Acupuncture or hypnosis have been encouraged as drug-free methods to help smokers to quit and a number of evidence has shown that both techniques work well. Generally, smokers who want to kick the habit should firstly try the standard approaches, including nicotine-replacement therapy, medications and behavioral counseling.
In order to see the impact of acupuncture and hypnosis, researchers from McGill University in Montreal, Canada, examined four studies, of which two verified the impact of acupuncture and two verified the impact of hypnosis. The first study ran a few sessions of laser acupuncture on more than two hundred and fifty smokers.
The study showed that around fifty-five percent of smokers who had received the treatment quit the habit in six months, compared to four percent who had not received the treatment. However, the earlier study conducted in Taiwan, that examined the effects of needle acupuncture around the ear, the area typically targeted for smoking cessation, reported a lower rate of success.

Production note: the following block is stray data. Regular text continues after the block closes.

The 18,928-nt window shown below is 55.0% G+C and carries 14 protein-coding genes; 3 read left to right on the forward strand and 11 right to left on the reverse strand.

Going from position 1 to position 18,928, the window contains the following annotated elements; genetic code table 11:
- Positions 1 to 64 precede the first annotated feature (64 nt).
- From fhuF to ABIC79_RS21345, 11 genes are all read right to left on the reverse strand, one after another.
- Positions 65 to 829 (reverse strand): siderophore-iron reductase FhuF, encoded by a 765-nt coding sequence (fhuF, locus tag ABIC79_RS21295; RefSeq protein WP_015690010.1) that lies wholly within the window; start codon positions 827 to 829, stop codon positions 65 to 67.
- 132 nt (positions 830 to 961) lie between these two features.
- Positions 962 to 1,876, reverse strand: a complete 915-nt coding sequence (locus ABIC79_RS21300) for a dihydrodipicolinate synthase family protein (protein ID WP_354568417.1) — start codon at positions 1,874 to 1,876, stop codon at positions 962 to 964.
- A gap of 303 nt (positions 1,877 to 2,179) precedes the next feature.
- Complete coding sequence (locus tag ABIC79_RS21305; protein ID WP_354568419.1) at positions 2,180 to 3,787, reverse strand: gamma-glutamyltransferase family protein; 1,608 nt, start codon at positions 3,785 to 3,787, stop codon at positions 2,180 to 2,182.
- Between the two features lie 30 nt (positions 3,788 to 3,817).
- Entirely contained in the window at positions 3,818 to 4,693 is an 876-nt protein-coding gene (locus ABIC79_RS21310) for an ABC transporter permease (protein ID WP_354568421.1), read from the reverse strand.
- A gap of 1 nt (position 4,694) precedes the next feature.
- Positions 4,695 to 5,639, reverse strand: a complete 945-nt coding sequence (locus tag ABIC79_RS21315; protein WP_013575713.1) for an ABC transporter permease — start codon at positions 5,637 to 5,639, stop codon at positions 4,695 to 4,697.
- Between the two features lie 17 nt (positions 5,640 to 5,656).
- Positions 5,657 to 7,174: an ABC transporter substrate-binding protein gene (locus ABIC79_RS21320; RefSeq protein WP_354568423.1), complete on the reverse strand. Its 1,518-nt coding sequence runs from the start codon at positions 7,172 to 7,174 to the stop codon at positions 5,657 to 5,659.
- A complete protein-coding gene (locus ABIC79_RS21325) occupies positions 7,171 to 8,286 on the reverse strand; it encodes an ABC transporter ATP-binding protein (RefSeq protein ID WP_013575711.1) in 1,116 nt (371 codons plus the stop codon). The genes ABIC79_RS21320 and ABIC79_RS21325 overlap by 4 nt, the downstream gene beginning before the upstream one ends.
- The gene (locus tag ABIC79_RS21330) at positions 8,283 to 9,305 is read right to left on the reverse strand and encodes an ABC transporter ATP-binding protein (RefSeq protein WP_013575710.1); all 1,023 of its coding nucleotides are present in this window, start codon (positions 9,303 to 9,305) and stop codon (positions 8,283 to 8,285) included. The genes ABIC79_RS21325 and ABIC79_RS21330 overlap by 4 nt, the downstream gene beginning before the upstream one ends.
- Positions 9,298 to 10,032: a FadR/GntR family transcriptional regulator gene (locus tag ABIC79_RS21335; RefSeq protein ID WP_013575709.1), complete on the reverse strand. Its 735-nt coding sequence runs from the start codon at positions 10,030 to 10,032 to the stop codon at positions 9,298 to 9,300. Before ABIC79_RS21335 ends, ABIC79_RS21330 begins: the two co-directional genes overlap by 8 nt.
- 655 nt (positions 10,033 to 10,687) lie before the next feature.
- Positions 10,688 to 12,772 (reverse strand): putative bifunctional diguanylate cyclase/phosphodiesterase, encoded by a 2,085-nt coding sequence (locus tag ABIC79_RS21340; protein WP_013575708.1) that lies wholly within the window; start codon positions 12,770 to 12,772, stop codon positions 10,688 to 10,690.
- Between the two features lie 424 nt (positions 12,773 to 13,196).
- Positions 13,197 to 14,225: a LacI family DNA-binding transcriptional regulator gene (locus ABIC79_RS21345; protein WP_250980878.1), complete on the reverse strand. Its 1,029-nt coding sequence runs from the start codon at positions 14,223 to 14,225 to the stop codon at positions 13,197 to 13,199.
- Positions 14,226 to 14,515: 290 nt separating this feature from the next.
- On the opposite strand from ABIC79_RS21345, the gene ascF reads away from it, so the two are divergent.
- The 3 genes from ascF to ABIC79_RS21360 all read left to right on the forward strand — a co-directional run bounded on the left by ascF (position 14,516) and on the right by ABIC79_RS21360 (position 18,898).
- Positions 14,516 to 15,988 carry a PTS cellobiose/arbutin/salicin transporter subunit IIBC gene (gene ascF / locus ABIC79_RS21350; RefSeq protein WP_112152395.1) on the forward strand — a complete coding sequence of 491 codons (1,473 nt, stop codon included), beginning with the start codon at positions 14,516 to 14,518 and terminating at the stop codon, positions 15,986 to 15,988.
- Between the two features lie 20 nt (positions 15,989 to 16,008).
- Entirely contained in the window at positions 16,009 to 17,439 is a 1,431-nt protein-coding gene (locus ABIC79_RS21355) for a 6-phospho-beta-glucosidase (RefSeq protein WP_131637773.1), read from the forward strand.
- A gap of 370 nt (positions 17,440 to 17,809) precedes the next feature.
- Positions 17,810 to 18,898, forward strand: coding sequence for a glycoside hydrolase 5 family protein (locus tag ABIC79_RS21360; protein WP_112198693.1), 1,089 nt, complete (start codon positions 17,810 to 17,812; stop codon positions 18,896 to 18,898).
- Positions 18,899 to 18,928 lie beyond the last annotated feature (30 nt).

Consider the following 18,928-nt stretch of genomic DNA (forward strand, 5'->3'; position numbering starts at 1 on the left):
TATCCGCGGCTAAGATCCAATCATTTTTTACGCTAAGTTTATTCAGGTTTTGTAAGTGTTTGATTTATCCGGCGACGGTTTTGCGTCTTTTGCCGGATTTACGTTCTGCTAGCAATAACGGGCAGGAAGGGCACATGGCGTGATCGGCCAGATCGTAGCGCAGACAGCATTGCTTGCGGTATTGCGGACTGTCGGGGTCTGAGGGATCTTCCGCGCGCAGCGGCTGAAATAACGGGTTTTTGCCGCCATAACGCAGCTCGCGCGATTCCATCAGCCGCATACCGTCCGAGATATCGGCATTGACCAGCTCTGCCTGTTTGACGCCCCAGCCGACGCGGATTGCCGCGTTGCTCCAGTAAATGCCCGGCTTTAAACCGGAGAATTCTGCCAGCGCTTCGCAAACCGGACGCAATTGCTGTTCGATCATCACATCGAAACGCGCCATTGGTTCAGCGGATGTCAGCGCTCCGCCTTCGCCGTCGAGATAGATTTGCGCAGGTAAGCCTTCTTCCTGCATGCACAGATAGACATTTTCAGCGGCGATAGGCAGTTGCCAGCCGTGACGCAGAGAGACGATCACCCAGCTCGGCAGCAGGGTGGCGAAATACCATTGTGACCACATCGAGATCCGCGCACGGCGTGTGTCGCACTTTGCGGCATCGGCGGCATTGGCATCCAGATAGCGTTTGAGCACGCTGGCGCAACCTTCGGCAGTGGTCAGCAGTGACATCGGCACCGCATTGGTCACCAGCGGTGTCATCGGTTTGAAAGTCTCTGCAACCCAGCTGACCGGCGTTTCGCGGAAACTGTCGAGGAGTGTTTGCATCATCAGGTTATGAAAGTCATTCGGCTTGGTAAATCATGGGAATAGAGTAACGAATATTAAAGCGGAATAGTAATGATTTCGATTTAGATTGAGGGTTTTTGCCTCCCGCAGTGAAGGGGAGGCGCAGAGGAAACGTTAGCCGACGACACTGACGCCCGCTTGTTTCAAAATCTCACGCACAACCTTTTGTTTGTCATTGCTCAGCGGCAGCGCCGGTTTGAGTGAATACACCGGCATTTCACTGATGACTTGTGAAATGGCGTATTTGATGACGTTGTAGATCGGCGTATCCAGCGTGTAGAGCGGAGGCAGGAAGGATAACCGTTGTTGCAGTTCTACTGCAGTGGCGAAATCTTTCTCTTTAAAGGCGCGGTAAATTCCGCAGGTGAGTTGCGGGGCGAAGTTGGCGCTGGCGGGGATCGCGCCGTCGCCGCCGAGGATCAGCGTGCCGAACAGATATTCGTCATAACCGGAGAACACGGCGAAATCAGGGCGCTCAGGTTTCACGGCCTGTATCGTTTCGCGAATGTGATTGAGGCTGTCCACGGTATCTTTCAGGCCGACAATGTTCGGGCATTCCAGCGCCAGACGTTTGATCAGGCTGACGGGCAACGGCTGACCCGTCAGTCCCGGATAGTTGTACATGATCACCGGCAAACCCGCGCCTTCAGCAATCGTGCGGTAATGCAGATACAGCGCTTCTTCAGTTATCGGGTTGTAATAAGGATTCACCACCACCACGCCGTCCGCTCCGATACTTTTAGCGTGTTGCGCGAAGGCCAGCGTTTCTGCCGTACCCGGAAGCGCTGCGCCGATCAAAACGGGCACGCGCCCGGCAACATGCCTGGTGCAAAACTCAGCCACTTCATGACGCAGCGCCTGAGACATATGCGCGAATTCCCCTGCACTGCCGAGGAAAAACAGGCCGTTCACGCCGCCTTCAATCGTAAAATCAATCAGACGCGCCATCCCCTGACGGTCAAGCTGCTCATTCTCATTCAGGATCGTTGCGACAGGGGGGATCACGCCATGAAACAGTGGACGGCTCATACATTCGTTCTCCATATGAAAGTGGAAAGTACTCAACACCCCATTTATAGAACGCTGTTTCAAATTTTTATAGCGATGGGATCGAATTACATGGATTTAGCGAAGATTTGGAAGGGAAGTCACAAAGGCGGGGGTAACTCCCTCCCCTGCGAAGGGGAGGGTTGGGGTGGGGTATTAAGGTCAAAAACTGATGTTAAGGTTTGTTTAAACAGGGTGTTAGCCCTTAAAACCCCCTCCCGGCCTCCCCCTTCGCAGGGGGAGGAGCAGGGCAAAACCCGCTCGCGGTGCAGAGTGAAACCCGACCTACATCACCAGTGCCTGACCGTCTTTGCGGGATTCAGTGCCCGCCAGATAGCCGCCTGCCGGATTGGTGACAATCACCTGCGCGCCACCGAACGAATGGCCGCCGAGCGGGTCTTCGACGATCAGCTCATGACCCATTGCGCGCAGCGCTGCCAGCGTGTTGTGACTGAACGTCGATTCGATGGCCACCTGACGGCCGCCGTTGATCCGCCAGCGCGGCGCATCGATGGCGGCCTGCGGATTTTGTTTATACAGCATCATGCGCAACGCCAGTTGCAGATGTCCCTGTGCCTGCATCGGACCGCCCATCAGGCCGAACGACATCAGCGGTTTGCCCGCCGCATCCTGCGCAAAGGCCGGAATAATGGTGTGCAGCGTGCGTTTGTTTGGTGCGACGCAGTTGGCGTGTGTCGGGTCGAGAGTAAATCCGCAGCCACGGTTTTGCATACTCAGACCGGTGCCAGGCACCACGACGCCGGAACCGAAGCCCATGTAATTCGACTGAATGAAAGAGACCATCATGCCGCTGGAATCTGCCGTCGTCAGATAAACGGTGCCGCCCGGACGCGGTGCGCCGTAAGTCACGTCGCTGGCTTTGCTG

Only nine percent of smoker who were given acupuncture therapy had quit after six months compared to six percent quit without the treatment. The situation was similar for the hypnosis trials. Two trails showed a significant impact rages from twenty to forty percent in patients treated with hypnosis. The smokers had quit after six months of receiving the therapy. The other two trials showed lesser effects.
Lead author Mehdi Tahiri, stated some people are not interested in medication and in many cases the standard therapies had not worked. Then they should definitely recommend acupuncture and hypnosis as alternatives. There was a trend toward a benefit across all of the studies of acupuncture and hypnosis. But the alternatives should still stand as options for smokers determined to break the habit.
Several studies had shown that smokers subjected to acupuncture were more than three times as likely to be tobacco-free in six months to one year. Similarly, hypnosis had a higher success rate with the therapy compared smoker who had nominal help. The study findings were published in the American Journal of Medicine.